How to Create a Double Exposure Effect in Photoshop

How to Create a Double Exposure in Photoshop

Double exposure! Are you familiar with this fancy term? If not, this tutorial will be super handy for you. Even if you are, you will pick up something new and exciting from this tutorial.

If you are a showbiz-freak, oftentimes, you have noticed two overlapping images on movie posters, magazines, covers of music album, and ads. And they create a mind-blowing effect, don’t they? Also, it has been one of the hottest trends since its arrival.

Scores of photography wonders have come and gone in no time. But double exposure effect is something that people love and apply in many of their projects. Hence, it hasn’t faded away yet. In this tutorial, you will learn how to create a double exposure effect in Photoshop.

Before we cut to the chase, let’s understand what actually double exposure is.

What is Double Exposure?

Double exposure is a simple yet eye-catching exposure effect, created in photography and cinematography. It’s basically a combo of two exposures or images where one is layered on top of the other and is create a single image.

Basically, if you expose a frame or photo and take another shot without advancing the film, it’s nothing but double exposure. Photographers often leverage this technique to create stories, convey messages, and produce mirror images, as well as ghost images.

How to Create a Double Exposure in Photoshop | Simple Steps

Now, let’s get straight to the process of creating a double exposure in Photoshop. In this tutorial, we have chosen two photographs- one is portrait with a side profile and the other one is a mountain photo.

1. Open the First Image:

Open the First Image

At first, open the first image in your Photoshop window.  In our case, we will open the portrait image that we have selected.

2. Select the Subject of the Image:

Select the Subject of the Image

Next, click the Quick Selection tool to select the subject of the image and remove the background of the image. Select the subject gradually to maintain perfection in the selection.

3. Copy and Rename the Background Layer:

Copy and Rename the Background Layer

Now, go to the layer panel and copy the background layer pressing the Ctrl + J. Once the background layer is copied, rename it.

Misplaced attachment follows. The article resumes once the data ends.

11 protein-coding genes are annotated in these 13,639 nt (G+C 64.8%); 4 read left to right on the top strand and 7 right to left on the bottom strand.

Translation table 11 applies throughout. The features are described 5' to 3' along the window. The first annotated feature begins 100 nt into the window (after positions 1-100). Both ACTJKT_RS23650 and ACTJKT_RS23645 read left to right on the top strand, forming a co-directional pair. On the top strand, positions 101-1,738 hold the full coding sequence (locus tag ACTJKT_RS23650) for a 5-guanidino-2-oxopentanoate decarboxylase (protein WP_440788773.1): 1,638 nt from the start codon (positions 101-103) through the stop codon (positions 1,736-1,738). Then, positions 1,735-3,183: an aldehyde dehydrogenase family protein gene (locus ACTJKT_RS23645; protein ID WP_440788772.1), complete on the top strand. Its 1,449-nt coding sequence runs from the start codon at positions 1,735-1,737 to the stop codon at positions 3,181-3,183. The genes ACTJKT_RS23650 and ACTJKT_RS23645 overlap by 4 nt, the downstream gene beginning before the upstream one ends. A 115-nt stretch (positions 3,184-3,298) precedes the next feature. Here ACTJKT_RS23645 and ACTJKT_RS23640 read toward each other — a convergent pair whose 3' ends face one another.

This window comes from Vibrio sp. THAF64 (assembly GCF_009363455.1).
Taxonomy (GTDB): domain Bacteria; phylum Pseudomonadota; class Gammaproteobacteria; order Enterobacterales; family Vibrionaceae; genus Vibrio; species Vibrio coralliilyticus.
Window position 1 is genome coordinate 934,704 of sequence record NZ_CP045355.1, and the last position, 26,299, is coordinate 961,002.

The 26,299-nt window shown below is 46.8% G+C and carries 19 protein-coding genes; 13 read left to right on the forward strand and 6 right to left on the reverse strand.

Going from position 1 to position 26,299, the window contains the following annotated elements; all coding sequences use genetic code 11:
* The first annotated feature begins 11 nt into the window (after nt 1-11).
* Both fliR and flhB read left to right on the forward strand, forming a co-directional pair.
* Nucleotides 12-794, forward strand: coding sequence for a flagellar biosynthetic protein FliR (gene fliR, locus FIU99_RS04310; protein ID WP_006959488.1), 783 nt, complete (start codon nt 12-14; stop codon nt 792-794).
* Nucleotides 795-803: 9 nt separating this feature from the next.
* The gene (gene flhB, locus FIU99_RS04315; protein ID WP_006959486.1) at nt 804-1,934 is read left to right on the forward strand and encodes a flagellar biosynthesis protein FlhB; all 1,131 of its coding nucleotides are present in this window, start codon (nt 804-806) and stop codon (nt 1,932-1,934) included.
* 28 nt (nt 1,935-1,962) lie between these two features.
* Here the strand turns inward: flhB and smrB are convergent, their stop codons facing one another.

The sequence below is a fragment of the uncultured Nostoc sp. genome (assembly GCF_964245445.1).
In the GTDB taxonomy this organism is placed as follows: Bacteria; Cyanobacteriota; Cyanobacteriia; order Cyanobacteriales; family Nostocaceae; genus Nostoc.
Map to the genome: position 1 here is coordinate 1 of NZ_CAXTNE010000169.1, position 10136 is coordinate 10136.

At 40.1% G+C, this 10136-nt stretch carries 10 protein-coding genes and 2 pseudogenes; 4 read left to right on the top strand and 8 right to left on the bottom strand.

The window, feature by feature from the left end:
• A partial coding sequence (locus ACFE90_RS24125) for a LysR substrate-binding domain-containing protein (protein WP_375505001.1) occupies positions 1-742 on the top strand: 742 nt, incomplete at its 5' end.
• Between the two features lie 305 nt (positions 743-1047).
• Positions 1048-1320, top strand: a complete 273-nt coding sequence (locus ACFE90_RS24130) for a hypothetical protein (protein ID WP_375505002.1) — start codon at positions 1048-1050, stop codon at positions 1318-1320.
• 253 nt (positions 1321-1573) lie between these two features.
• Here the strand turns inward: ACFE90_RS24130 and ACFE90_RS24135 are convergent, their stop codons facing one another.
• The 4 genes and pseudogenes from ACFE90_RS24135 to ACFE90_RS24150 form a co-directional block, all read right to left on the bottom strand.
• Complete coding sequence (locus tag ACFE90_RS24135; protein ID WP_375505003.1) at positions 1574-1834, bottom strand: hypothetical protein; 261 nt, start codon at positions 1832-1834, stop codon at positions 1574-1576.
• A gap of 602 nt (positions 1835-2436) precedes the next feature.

Delete the background layer

Delete the background layer now. For that, right click on the mouse and select the “Delete Layer” on the menu. You can also drag the layer at the bottom and drop it on the delete icon to delete it.

4. Create Adjustment Layer:

Create Adjustment Layer

At this point, go to the bottom of the layer panel and hit the “Create a color fill or adjustment layer” icon to create an adjustment layer. Then, select solid color from the menu. After that, pick white as the solid color.

5. Desaturate the Model Layer:

Desaturate the Model Layer

Next, move the model layer above the adjustment layer. Once you are done with it, you have to desaturate the model layer. For that, move to the Image tab on the menu bar, click Adjustments and then select Desaturate. You can also press Ctrl + Shift + U as a shortcut to desaturate the layer.

Image > Adjustments > Desaturate

6. Drag and Drop the 2nd Image:

Drag and Drop the 2nd Image

Now, it’s time to drag and drop the 2nd image that you want to create double exposure with. After you select the image, drag and drop it on your 1st image. Change its layer opacity to 50% to view both images at the same time. The images will appear as overlapping each other.

7. Adjust the Image Positions:

Adjust the Image Positions

Here comes the most exciting part as you can now tweak the positions of images along with flipping the positions. Press Ctrl +T, click right on the mouse, and then select “Flip Horizontal” or “Flip Vertical” as per your preferences.

You can also hold “Shift” and move the position of the selected image to bring out a view that you wish.

8. Bring out model layer selection:

Bring out model layer selection

Select the model layer, press Ctrl and click the model layer once. Instantly after that, the model layer selection will show up.

9. Create a Layer Mask of the Mountain Layer:

Create a Layer Mask of the Mountain Layer

Now, select the mountain layer, create a layer mask of it from the bottom of the layer panel. With that, a silouhette will appear.

10. Duplicate the Model Layer:

Duplicate the Model Layer

Now, make a copy of the model layer and select “Lighten” on the blending mode.

11. Add a Layer Mask of the Model Layer:

Add a Layer Mask of the Mountain Layer

Select the mountain layer thereafter and make sure the selection is on the layer mask. Then, delete the specified area again to reveal the face.

12. Use Both Layer Masks of Mountain & Model Layer :

Use Both Layer Masks of Mountain & Model Layer

Select brush tool and keep the background color black or White and paint to reveal portions and make the result

13. Double Exposure Effect – Final Output:

Double Exposure Effect – Final Output

Now, select the mountain layer, duplicate it by pressing Ctrl+J. Then, select the layer mask and delete it dropping on the “Delete” icon.

Select the blending mode to “Lighten” to view the final output- Double Exposure Effect.


That’s all we had in this long but exciting tutorial. To get our next tutorial, keep an eye on our blogs. To get our regular updates, follow us on our social media channels. Have a pleasant time!